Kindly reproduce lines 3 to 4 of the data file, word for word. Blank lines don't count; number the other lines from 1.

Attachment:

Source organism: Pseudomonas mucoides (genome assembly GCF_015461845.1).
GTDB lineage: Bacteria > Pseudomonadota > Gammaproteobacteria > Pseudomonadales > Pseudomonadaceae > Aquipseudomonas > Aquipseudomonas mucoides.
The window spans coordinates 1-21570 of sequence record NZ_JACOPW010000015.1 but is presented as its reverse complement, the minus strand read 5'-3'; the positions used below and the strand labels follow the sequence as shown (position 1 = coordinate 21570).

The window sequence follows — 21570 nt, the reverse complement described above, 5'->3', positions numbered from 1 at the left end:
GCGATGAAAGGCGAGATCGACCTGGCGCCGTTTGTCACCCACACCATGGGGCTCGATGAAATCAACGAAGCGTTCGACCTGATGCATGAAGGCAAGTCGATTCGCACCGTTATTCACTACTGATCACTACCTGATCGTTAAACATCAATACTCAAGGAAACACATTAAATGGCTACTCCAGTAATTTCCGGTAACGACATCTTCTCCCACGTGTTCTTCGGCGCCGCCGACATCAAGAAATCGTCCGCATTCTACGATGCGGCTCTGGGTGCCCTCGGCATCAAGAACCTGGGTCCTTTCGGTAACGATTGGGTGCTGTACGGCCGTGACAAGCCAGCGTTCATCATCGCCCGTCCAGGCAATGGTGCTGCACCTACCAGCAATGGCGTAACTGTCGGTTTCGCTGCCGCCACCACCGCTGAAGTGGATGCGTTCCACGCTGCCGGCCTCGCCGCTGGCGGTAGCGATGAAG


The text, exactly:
The window spans coordinates 1-21570 of sequence record NZ_JACOPW010000015.1 but is presented as its reverse complement, the minus strand read 5'-3'; the positions used below and the strand labels follow the sequence as shown (position 1 = coordinate 21570).

The window sequence follows — 21570 nt, the reverse complement described above, 5'->3', positions numbered from 1 at the left end: